Rationale: Home respiratory polygraphy (HRP) may be a cost-effective alternative to polysomnography (PSG) for diagnosis and treatment election in patients with high clinical probability of obstructive sleep apnea (OSA), but there is conflicting evidence on its use for a wider spectrum of patients.
Objectives: To determine the efficacy and cost of OSA management (diagnosis and therapeutic decision making) using (1) PSG for all patients (PSG arm); (2) HRP for all patients (HRP arm); and (3) HRP for a subsample of patients with high clinical probability of being treated with continuous positive airway pressure (CPAP) and PSG for the remainder (elective HRP arm).
Methods: Multicentric study of 366 patients with intermediate-high clinical probability of OSA, randomly subjected to HRP and PSG. We explored the diagnostic and therapeutic decision agreements between the PSG and both HRP arms for several HRP cutoff points and calculated costs for equal diagnostic and/or therapeutic decision efficacy.
Results: For equal diagnostic and therapeutic decision efficacy, PSG arm costs were 18% higher than HRP arm costs and 20% higher than elective HRP arm costs. HRP arm costs tended to be lower than elective HRP arm costs, and both tended to be lower than PSG arm costs if patient costs were omitted.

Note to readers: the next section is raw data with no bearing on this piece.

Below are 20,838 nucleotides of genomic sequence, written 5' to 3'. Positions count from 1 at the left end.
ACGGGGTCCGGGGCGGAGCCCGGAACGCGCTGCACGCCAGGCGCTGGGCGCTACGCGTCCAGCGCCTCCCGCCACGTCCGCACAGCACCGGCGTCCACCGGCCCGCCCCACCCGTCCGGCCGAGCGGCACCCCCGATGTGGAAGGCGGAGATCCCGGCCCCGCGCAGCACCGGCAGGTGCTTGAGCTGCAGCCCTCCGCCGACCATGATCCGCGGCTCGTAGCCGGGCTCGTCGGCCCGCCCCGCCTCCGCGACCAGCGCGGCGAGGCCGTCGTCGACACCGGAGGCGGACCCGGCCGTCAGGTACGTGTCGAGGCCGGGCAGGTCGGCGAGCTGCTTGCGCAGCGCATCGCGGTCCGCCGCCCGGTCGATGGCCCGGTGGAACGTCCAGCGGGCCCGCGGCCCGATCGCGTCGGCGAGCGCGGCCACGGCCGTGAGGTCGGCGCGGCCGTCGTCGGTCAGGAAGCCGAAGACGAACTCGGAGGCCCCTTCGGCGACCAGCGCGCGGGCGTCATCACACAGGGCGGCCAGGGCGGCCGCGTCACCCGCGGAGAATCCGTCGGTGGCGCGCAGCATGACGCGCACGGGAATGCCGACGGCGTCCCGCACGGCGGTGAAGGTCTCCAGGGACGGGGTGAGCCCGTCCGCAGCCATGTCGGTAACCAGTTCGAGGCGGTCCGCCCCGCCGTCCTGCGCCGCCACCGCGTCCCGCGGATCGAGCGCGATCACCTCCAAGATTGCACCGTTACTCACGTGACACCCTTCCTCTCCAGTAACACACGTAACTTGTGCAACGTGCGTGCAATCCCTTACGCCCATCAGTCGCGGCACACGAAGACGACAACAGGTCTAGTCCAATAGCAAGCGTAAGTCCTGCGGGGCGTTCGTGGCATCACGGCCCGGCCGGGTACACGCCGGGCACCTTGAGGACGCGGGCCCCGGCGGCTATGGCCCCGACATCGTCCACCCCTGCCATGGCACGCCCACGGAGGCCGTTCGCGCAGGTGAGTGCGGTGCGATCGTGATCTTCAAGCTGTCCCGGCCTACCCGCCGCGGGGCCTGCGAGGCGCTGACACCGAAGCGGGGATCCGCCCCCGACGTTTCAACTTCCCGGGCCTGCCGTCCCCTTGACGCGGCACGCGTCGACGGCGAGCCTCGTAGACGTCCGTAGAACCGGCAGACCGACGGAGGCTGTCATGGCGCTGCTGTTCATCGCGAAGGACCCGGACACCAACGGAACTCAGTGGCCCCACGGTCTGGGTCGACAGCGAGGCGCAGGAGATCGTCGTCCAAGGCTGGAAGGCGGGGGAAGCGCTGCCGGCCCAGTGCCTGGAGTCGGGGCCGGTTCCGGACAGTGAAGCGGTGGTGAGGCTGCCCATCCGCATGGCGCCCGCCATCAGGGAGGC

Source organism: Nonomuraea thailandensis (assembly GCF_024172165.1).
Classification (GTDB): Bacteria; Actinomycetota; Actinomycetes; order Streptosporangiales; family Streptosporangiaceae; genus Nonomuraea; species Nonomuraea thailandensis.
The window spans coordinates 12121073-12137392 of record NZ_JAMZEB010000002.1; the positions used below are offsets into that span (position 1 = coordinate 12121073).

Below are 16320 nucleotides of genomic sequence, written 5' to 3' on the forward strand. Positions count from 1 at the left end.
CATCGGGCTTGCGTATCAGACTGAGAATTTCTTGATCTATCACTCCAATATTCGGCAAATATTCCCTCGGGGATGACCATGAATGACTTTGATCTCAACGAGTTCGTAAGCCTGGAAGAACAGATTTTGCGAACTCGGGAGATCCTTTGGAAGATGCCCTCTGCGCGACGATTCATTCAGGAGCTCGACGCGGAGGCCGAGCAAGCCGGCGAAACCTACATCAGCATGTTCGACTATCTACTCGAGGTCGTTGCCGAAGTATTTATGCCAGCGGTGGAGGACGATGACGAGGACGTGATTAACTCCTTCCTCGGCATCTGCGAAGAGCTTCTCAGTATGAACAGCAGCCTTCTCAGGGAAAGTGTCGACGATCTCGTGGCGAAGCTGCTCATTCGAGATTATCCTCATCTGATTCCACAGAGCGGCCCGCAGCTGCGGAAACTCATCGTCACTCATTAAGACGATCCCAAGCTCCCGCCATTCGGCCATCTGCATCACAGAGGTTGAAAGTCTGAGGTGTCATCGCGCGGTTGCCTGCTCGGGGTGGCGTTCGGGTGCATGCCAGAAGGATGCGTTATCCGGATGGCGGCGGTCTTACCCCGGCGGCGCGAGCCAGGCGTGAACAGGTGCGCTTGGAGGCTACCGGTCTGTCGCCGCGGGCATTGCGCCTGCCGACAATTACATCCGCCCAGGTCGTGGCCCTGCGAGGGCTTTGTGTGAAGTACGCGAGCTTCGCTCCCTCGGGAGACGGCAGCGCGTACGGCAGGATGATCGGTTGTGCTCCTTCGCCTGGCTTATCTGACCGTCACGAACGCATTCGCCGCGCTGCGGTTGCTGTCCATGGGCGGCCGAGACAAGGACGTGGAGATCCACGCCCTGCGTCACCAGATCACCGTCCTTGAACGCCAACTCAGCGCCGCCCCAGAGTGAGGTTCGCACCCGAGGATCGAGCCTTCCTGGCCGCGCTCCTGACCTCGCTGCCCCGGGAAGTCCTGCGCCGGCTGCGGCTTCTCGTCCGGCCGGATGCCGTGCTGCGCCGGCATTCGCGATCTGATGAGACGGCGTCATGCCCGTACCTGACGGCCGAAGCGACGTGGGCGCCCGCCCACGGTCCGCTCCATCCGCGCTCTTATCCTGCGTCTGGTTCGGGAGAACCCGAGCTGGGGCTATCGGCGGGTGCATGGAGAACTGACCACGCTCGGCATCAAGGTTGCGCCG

Conclusion: Home respiratory polygraphy is a less costly alternative than polysomnography for the diagnosis and therapeutic decision making for patients with suspected obstructive sleep apnea. We found no advantage in cost terms, however, in using home respiratory polygraphy for all patients or home respiratory polygraphy for the most symptomatic patients and polysomnography for the rest.
Keywords: Cost efficacy; home respiratory polygraphy; portable monitor; sleep apnea.